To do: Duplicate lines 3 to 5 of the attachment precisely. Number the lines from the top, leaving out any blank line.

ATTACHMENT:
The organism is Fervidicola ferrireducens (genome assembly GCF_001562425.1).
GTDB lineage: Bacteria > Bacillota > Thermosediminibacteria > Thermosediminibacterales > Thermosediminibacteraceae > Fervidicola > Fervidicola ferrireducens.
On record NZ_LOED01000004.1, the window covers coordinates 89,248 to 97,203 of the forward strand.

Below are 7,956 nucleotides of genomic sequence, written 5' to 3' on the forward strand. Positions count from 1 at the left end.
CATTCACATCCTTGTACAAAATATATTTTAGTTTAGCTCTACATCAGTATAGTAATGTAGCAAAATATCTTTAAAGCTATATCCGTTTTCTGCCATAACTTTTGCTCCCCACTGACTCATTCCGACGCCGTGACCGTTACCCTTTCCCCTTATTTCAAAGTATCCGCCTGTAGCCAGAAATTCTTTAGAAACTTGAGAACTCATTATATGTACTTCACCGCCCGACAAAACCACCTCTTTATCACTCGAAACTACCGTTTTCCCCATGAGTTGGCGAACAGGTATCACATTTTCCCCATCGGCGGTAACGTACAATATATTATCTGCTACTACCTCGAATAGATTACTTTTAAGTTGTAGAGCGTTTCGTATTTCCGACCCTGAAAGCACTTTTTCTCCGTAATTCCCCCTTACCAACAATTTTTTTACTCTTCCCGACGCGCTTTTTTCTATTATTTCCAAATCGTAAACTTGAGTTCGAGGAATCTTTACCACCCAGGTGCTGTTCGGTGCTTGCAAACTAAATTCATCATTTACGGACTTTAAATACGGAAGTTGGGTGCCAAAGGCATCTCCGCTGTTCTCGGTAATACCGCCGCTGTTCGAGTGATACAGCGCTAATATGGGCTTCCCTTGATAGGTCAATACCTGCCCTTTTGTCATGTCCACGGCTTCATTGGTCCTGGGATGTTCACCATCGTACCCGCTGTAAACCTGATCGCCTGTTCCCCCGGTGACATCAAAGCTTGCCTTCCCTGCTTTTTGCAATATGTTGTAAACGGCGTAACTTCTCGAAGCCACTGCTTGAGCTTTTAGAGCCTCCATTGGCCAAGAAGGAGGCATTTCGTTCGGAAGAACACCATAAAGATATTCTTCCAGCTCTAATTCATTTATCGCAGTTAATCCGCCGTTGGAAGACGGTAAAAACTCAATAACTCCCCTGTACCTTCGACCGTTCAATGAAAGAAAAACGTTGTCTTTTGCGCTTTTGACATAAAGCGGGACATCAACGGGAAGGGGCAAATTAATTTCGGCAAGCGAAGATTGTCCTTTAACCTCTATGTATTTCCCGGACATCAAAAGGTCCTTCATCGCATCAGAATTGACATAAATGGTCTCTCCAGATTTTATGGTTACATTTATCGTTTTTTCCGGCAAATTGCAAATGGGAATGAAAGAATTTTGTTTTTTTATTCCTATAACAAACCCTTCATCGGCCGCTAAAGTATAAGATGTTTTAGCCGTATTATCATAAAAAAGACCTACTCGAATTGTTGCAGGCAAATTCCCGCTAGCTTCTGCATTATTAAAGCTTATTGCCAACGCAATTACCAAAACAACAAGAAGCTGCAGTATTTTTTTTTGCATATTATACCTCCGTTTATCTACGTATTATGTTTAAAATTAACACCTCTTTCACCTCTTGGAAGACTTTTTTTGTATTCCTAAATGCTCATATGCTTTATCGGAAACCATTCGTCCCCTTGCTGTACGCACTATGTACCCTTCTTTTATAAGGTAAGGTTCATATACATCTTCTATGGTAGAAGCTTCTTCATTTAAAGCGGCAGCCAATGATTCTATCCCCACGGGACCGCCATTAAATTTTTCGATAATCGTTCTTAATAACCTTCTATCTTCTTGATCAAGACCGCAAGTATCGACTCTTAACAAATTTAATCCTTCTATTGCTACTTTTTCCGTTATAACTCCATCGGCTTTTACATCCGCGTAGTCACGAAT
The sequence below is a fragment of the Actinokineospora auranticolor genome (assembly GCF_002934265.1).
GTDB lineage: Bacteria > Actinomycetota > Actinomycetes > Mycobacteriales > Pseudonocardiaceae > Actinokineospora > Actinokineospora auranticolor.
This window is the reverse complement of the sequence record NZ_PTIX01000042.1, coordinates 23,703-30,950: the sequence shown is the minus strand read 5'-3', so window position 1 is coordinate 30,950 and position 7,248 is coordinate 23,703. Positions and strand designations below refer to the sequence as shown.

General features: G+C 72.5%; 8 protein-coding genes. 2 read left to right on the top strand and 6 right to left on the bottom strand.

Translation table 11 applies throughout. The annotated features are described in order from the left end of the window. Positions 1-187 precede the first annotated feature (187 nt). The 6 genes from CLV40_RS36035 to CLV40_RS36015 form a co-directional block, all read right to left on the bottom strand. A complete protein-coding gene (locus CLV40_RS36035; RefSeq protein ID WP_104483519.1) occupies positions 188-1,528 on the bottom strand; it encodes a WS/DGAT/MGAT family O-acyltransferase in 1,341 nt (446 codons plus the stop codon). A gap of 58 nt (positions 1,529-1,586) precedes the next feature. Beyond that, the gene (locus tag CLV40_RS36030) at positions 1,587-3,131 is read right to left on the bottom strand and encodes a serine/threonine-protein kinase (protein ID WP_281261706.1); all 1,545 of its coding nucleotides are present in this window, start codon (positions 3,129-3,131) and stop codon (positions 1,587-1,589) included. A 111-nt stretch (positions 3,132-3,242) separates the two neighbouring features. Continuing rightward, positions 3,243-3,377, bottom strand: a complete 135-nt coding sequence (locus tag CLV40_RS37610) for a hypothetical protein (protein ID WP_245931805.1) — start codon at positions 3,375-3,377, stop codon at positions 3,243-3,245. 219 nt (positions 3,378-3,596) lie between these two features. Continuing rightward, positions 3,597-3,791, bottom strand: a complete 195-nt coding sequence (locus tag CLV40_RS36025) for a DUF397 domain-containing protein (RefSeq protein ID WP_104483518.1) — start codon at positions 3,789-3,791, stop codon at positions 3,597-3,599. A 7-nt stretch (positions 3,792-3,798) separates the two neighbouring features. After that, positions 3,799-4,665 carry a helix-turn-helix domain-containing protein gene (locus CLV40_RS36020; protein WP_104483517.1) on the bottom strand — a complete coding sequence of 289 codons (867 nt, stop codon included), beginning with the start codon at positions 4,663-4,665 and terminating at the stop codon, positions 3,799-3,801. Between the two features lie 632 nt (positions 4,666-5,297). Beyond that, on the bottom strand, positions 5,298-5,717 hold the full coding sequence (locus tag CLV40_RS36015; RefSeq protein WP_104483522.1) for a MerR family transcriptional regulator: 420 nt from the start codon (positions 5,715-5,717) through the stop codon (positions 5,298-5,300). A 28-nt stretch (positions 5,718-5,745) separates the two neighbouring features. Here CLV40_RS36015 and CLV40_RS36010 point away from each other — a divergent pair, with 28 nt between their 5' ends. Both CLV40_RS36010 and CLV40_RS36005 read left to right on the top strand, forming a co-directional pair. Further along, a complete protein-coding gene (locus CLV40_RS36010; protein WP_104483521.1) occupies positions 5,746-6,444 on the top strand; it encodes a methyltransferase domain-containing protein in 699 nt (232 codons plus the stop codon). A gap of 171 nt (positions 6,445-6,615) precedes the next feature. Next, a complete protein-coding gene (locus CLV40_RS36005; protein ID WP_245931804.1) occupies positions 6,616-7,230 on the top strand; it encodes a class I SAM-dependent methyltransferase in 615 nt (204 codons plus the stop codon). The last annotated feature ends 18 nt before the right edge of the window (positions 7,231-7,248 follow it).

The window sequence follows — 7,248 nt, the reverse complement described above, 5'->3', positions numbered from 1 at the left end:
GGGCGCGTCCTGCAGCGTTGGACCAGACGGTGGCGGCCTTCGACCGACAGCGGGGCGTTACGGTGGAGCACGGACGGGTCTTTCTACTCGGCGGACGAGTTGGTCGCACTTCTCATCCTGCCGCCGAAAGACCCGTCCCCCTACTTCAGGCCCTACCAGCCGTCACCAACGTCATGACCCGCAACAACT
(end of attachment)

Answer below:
On record NZ_LOED01000004.1, the window covers coordinates 89,248 to 97,203 of the forward strand.

Below are 7,956 nucleotides of genomic sequence, written 5' to 3' on the forward strand. Positions count from 1 at the left end.
CATTCACATCCTTGTACAAAATATATTTTAGTTTAGCTCTACATCAGTATAGTAATGTAGCAAAATATCTTTAAAGCTATATCCGTTTTCTGCCATAACTTTTGCTCCCCACTGACTCATTCCGACGCCGTGACCGTTACCCTTTCCCCTTATTTCAAAGTATCCGCCTGTAGCCAGAAATTCTTTAGAAACTTGAGAACTCATTATATGTACTTCACCGCCCGACAAAACCACCTCTTTATCACTCGAAACTACCGTTTTCCCCATGAGTTGGCGAACAGGTATCACATTTTCCCCATCGGCGGTAACGTACAATATATTATCTGCTACTACCTCGAATAGATTACTTTTAAGTTGTAGAGCGTTTCGTATTTCCGACCCTGAAAGCACTTTTTCTCCGTAATTCCCCCTTACCAACAATTTTTTTACTCTTCCCGACGCGCTTTTTTCTATTATTTCCAAATCGTAAACTTGAGTTCGAGGAATCTTTACCACCCAGGTGCTGTTCGGTGCTTGCAAACTAAATTCATCATTTACGGACTTTAAATACGGAAGTTGGGTGCCAAAGGCATCTCCGCTGTTCTCGGTAATACCGCCGCTGTTCGAGTGATACAGCGCTAATATGGGCTTCCCTTGATAGGTCAATACCTGCCCTTTTGTCATGTCCACGGCTTCATTGGTCCTGGGATGTTCACCATCGTACCCGCTGTAAACCTGATCGCCTGTTCCCCCGGTGACATCAAAGCTTGCCTTCCCTGCTTTTTGCAATATGTTGTAAACGGCGTAACTTCTCGAAGCCACTGCTTGAGCTTTTAGAGCCTCCATTGGCCAAGAAGGAGGCATTTCGTTCGGAAGAACACCATAAAGATATTCTTCCAGCTCTAATTCATTTATCGCAGTTAATCCGCCGTTGGAAGACGGTAAAAACTCAATAACTCCCCTGTACCTTCGACCGTTCAATGAAAGAAAAACGTTGTCTTTTGCGCTTTTGACATAAAGCGGGACATCAACGGGAAGGGGCAAATTAATTTCGGCAAGCGAAGATTGTCCTTTAACCTCTATGTATTTCCCGGACATCAAAAGGTCCTTCATCGCATCAGAATTGACATAAATGGTCTCTCCAGATTTTATGGTTACATTTATCGTTTTTTCCGGCAAATTGCAAATGGGAATGAAAGAATTTTGTTTTTTTATTCCTATAACAAACCCTTCATCGGCCGCTAAAGTATAAGATGTTTTAGCCGTATTATCATAAAAAAGACCTACTCGAATTGTTGCAGGCAAATTCCCGCTAGCTTCTGCATTATTAAAGCTTATTGCCAACGCAATTACCAAAACAACAAGAAGCTGCAGTATTTTTTTTTGCATATTATACCTCCGTTTATCTACGTATTATGTTTAAAATTAACACCTCTTTCACCTCTTGGAAGACTTTTTTTGTATTCCTAAATGCTCATATGCTTTATCGGAAACCATTCGTCCCCTTGCTGTACGCACTATGTACCCTTCTTTTATAAGGTAAGGTTCATATACATCTTCTATGGTAGAAGCTTCTTCATTTAAAGCGGCAGCCAATGATTCTATCCCCACGGGACCGCCATTAAATTTTTCGATAATCGTTCTTAATAACCTTCTATCTTCTTGATCAAGACCGCAAGTATCGACTCTTAACAAATTTAATCCTTCTATTGCTACTTTTTCCGTTATAACTCCATCGGCTTTTACATCCGCGTAGTCACGAAT